Unlike Calhoun, D company was boxed in by steep cliffs. The paratroopers had nowhere to go, and like F company, they had no way to call for help.
First Lt. Joseph Turinsky was in the plotting room of Battery Wheeler during the banzai attack. He’d just established his command post after replacing Gifford’s platoon. He’d been unable to tie in with Bailey and Calhoun’s position on the ravine’s north side, leaving a 500-yard gap between the two companies.
The Japanese marines drove Turinsky’s men back as they charged toward Topside. The paratroopers fell back to a crater and bunker near Wheeler Point, a small outcropping southeast of the battery of the same name. Lindgren and the surviving paratroopers from the mortar platoon and skirmish line, having abandoned the crater in the middle of the trail, joined Turinsky and his men. A wild shootout erupted at extremely close quarters. With nothing but a sheer drop at their backs, the paratroopers stopped wave after wave of frenzied attacks. Turinsky tried to rally his men by climbing on top of the bunker’s blast wall and firing his carbine but was quickly killed by rifle fire.
At Battery Hearn, Calhoun heard the gunfire around Wheeler Point. His men were only a few hundred yards away as the crow flies, but there was nothing he could do. He had his own problems. Between attacks, he worked his way down the line, checking on his men. Jacked on adrenaline, they found that the waiting was worse than combat. During the lull, whatever nightmares each paratrooper could conjure came to fruition. Every noise was the enemy. Any second they expected to get overrun.
Finally, after an hour, the chanting started again. Faint at first. Then louder and louder. Soon, Calhoun saw the fuzzy outline of the columns coming back up the road. He looked up into the black sky.
“Where are the flares?” he thought, trying to will a star shell into the sky to illuminate the area.
When the column was in range, the paratroopers opened fire again. Lampman’s BAR was set on a concrete base. As the battle raged, he was left alone near the top of the magazine. Set to single shot, his BAR got off a few rounds at a time. He never opened up full automatic. The Japanese likely thought he was just a rifleman and concentrated fire on the machine guns down the line, allowing him to cut down marine after marine.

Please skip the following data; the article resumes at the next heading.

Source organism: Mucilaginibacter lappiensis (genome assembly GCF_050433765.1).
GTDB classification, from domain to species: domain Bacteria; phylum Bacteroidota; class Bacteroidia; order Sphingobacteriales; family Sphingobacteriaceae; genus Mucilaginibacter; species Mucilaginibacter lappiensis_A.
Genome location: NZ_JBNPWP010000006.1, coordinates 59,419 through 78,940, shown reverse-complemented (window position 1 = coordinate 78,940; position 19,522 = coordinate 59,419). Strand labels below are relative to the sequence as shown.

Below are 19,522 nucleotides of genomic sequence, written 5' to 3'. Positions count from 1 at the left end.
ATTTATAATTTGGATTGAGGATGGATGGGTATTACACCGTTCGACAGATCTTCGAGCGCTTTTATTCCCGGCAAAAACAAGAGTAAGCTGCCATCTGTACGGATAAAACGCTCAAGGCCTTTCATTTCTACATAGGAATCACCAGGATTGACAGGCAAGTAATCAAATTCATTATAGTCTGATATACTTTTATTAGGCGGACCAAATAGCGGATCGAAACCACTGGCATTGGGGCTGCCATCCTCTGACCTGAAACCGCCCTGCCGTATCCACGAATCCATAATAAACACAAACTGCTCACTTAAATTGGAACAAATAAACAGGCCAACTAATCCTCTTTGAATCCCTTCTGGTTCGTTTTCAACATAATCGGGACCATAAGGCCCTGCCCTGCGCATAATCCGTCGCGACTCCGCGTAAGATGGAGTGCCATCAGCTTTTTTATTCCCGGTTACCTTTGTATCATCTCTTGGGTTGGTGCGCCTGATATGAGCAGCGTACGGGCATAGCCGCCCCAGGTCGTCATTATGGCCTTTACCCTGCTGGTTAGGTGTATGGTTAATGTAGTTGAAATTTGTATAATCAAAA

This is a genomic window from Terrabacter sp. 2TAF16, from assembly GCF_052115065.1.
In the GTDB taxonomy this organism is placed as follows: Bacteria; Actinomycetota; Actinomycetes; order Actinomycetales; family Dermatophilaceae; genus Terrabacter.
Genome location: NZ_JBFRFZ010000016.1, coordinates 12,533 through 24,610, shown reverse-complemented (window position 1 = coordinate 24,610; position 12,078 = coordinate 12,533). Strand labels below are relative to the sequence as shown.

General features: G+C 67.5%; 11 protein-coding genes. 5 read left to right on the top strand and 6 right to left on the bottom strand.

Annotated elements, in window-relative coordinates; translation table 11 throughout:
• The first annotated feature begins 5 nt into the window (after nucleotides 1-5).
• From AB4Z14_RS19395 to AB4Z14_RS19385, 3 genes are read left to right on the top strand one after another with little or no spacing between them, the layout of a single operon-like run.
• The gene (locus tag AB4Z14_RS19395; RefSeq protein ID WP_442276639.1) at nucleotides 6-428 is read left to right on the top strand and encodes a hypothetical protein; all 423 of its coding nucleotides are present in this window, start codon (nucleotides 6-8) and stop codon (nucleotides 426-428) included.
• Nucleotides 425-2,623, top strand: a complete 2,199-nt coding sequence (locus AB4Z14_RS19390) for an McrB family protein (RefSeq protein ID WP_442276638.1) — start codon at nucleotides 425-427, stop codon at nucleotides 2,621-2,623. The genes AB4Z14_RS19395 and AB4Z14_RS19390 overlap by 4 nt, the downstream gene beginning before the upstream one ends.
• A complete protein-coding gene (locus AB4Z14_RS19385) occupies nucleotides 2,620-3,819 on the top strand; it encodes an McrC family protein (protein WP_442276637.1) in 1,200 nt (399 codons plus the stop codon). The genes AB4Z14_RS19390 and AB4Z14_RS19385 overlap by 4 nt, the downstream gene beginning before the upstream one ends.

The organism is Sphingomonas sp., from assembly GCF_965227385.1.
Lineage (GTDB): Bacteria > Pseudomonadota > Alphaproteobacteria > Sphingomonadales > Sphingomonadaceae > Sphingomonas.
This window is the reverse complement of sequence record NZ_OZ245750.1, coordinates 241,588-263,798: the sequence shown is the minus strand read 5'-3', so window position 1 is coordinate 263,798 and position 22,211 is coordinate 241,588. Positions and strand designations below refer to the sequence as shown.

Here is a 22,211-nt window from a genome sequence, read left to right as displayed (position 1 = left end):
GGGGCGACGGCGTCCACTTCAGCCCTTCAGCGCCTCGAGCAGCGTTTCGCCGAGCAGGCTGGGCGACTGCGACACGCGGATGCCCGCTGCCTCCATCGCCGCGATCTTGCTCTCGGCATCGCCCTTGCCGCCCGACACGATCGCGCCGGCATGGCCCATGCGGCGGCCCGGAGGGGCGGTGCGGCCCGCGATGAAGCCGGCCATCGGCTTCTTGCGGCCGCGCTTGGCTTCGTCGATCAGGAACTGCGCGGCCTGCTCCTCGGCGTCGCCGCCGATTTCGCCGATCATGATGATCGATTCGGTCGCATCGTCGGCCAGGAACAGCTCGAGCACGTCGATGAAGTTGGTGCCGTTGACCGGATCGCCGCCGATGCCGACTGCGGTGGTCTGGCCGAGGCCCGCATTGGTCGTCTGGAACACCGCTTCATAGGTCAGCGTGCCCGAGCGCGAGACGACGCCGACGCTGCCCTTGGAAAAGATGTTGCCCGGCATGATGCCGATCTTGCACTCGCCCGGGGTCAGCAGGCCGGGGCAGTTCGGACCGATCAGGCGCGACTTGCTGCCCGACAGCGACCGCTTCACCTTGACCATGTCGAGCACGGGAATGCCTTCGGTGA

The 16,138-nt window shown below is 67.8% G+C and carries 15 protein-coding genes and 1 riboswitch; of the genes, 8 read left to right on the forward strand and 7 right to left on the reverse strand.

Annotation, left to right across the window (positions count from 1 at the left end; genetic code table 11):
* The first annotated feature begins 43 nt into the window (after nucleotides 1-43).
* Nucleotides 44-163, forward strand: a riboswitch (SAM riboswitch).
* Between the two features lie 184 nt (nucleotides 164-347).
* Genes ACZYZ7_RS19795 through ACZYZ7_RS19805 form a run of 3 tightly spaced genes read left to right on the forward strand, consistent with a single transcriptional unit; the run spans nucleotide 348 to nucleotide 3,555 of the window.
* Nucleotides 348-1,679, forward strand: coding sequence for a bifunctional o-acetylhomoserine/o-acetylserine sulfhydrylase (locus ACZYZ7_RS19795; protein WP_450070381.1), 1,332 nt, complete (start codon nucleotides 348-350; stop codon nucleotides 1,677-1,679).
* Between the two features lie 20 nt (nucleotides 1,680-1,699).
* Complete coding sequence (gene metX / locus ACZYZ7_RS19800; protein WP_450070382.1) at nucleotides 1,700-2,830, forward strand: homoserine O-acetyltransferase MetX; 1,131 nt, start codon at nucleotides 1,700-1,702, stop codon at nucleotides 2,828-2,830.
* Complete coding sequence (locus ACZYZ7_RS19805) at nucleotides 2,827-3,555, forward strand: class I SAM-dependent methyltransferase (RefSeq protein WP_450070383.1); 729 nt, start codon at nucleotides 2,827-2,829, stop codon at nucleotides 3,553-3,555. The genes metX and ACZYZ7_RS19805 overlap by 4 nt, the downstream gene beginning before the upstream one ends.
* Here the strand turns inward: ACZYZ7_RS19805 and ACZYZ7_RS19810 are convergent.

Pvt. Lloyd McCarter was in the third squad, positioned on the south side of the hill, facing away from the action. He had heard the first attack, of course, and desperately wanted to get involved when the second one started. Like Calhoun, he had heard the chants start up again. The thump of the mortar, the rattle of the .30 cal machine guns, rifle fire filling the gaps—his blood boiled as the east side of the hill erupted. McCarter saw a few Japanese skirt past the hill and head up toward Topside. There was a gap near the northeast corner of the hill. He leveled his Thompson submachine gun to fire but realized the distance from the hill to the road was too great. He was out of range.
McCarter scanned the area and spotted some high ground near the entrance to a tunnel that led to a storage house for explosives, gas, and powder. McCarter grabbed his Thompson and headed down the hill. He found a spot in a shallow gully near a bump, which was where the trolley tunnel ran into this corner of the hill, supplying the magazine with heavy munitions and equipment. He squatted in the gully and opened fire.
This time the column was in range.
McCarter laid his Thompson over one of his big heavy arms and pumped short burst after short burst into the Japanese column. He yelled obscenities at the Japanese between shots. What exactly he was calling was lost in the cacophony of battle, but it was obvious to those on the hill, whether in earshot or not, that McCarter was making his presence known and was not the least concerned with his welfare.
He was one of those rare individuals who was in a state of great exhilaration in combat. Utterly fearless, he didn’t seem to consider his own safety there in the gully, alone and exposed. He simply saw the enemy, and attacked. A few Japanese went down, and he shifted the muzzle of his Thompson to the next cluster of men in line and fired. He emptied several magazines into the oncoming banzai charge.
He pulled the trigger again but the gun didn’t kick. The submachine gun wouldn’t fire. It was jammed or broken.
McCarter didn’t have time to figure out which. The Japanese were still coming. He scrambled up the hill and saw Pvt. Benedict Schilli’s BAR lying in the dirt. Next to the rifle lay Schilli, wounded, having taken shrapnel in the left leg. He was out of the fight. McCarter snatched the rifle and scrounged for more ammo. Racing back to the bump, he got behind the BAR and squeezed off burst after burst, the .30-06 rounds cutting into the columns, knocking Japanese to the dirt. He fed the powerful rifle one magazine after another. There was no shortage of targets as McCarter blazed away.